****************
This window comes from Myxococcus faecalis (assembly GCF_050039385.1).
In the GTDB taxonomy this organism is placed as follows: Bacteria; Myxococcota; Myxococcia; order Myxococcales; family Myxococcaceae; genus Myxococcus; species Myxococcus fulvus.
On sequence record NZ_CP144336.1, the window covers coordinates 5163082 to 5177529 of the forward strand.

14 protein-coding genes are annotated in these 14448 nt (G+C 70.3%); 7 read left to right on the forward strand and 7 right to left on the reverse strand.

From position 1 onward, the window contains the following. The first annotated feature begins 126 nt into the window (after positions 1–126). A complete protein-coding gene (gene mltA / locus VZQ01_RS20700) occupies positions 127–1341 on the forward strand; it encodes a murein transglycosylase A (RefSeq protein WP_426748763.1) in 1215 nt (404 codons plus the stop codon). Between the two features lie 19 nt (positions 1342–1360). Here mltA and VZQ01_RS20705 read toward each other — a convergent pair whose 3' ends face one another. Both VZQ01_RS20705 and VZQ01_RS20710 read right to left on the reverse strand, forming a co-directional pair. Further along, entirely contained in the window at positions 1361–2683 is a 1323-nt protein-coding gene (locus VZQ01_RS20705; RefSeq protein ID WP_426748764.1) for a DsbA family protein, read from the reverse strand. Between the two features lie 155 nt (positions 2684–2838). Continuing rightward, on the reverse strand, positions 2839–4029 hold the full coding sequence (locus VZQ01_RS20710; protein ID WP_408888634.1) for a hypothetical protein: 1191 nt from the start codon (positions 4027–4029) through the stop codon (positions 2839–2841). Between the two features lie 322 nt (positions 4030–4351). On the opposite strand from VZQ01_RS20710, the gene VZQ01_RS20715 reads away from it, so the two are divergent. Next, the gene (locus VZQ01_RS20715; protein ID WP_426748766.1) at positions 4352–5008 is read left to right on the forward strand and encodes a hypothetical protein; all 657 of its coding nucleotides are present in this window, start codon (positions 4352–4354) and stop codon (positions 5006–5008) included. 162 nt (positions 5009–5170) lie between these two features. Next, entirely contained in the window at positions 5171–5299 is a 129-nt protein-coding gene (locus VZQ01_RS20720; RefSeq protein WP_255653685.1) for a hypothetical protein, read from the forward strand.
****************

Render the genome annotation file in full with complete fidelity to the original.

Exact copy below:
This window comes from Myxococcus faecalis (assembly GCF_050039385.1).
In the GTDB taxonomy this organism is placed as follows: Bacteria; Myxococcota; Myxococcia; order Myxococcales; family Myxococcaceae; genus Myxococcus; species Myxococcus fulvus.
On sequence record NZ_CP144336.1, the window covers coordinates 5163082 to 5177529 of the forward strand.

14 protein-coding genes are annotated in these 14448 nt (G+C 70.3%); 7 read left to right on the forward strand and 7 right to left on the reverse strand.

From position 1 onward, the window contains the following. The first annotated feature begins 126 nt into the window (after positions 1–126). A complete protein-coding gene (gene mltA / locus VZQ01_RS20700) occupies positions 127–1341 on the forward strand; it encodes a murein transglycosylase A (RefSeq protein WP_426748763.1) in 1215 nt (404 codons plus the stop codon). Between the two features lie 19 nt (positions 1342–1360). Here mltA and VZQ01_RS20705 read toward each other — a convergent pair whose 3' ends face one another. Both VZQ01_RS20705 and VZQ01_RS20710 read right to left on the reverse strand, forming a co-directional pair. Further along, entirely contained in the window at positions 1361–2683 is a 1323-nt protein-coding gene (locus VZQ01_RS20705; RefSeq protein ID WP_426748764.1) for a DsbA family protein, read from the reverse strand. Between the two features lie 155 nt (positions 2684–2838). Continuing rightward, on the reverse strand, positions 2839–4029 hold the full coding sequence (locus VZQ01_RS20710; protein ID WP_408888634.1) for a hypothetical protein: 1191 nt from the start codon (positions 4027–4029) through the stop codon (positions 2839–2841). Between the two features lie 322 nt (positions 4030–4351). On the opposite strand from VZQ01_RS20710, the gene VZQ01_RS20715 reads away from it, so the two are divergent. Next, the gene (locus VZQ01_RS20715; protein ID WP_426748766.1) at positions 4352–5008 is read left to right on the forward strand and encodes a hypothetical protein; all 657 of its coding nucleotides are present in this window, start codon (positions 4352–4354) and stop codon (positions 5006–5008) included. 162 nt (positions 5009–5170) lie between these two features. Next, entirely contained in the window at positions 5171–5299 is a 129-nt protein-coding gene (locus VZQ01_RS20720; RefSeq protein WP_255653685.1) for a hypothetical protein, read from the forward strand.